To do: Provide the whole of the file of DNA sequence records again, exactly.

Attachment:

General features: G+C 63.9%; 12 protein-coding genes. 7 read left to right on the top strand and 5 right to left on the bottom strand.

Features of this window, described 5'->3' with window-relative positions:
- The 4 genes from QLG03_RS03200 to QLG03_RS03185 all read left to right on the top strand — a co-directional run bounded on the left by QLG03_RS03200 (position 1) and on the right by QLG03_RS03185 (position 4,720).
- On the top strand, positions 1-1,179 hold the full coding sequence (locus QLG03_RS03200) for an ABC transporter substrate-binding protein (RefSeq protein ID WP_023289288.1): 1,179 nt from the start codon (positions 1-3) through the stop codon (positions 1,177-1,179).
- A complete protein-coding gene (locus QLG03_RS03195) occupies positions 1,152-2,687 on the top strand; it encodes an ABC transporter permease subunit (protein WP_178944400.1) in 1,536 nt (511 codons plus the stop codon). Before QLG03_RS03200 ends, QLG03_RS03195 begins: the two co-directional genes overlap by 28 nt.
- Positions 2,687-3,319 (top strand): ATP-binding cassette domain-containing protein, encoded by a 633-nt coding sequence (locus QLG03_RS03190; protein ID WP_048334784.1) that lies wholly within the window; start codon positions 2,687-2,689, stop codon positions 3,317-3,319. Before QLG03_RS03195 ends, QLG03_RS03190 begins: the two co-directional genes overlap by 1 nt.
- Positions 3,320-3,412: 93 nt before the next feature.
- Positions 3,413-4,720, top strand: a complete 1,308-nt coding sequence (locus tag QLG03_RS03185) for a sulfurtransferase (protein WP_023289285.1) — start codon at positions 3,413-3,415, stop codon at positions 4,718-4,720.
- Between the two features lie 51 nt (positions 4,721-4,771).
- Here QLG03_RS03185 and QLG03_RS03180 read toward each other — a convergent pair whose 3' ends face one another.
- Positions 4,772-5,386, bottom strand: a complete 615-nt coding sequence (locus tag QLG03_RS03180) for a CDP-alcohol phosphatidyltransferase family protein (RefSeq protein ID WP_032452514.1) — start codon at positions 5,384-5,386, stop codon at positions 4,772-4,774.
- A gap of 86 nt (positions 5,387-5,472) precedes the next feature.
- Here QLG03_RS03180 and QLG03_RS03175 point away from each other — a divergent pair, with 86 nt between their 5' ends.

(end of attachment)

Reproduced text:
General features: G+C 63.9%; 12 protein-coding genes. 7 read left to right on the top strand and 5 right to left on the bottom strand.

Features of this window, described 5'->3' with window-relative positions:
- The 4 genes from QLG03_RS03200 to QLG03_RS03185 all read left to right on the top strand — a co-directional run bounded on the left by QLG03_RS03200 (position 1) and on the right by QLG03_RS03185 (position 4,720).
- On the top strand, positions 1-1,179 hold the full coding sequence (locus QLG03_RS03200) for an ABC transporter substrate-binding protein (RefSeq protein ID WP_023289288.1): 1,179 nt from the start codon (positions 1-3) through the stop codon (positions 1,177-1,179).
- A complete protein-coding gene (locus QLG03_RS03195) occupies positions 1,152-2,687 on the top strand; it encodes an ABC transporter permease subunit (protein WP_178944400.1) in 1,536 nt (511 codons plus the stop codon). Before QLG03_RS03200 ends, QLG03_RS03195 begins: the two co-directional genes overlap by 28 nt.
- Positions 2,687-3,319 (top strand): ATP-binding cassette domain-containing protein, encoded by a 633-nt coding sequence (locus QLG03_RS03190; protein ID WP_048334784.1) that lies wholly within the window; start codon positions 2,687-2,689, stop codon positions 3,317-3,319. Before QLG03_RS03195 ends, QLG03_RS03190 begins: the two co-directional genes overlap by 1 nt.
- Positions 3,320-3,412: 93 nt before the next feature.
- Positions 3,413-4,720, top strand: a complete 1,308-nt coding sequence (locus tag QLG03_RS03185) for a sulfurtransferase (protein WP_023289285.1) — start codon at positions 3,413-3,415, stop codon at positions 4,718-4,720.
- Between the two features lie 51 nt (positions 4,721-4,771).
- Here QLG03_RS03185 and QLG03_RS03180 read toward each other — a convergent pair whose 3' ends face one another.
- Positions 4,772-5,386, bottom strand: a complete 615-nt coding sequence (locus tag QLG03_RS03180) for a CDP-alcohol phosphatidyltransferase family protein (RefSeq protein ID WP_032452514.1) — start codon at positions 5,384-5,386, stop codon at positions 4,772-4,774.
- A gap of 86 nt (positions 5,387-5,472) precedes the next feature.
- Here QLG03_RS03180 and QLG03_RS03175 point away from each other — a divergent pair, with 86 nt between their 5' ends.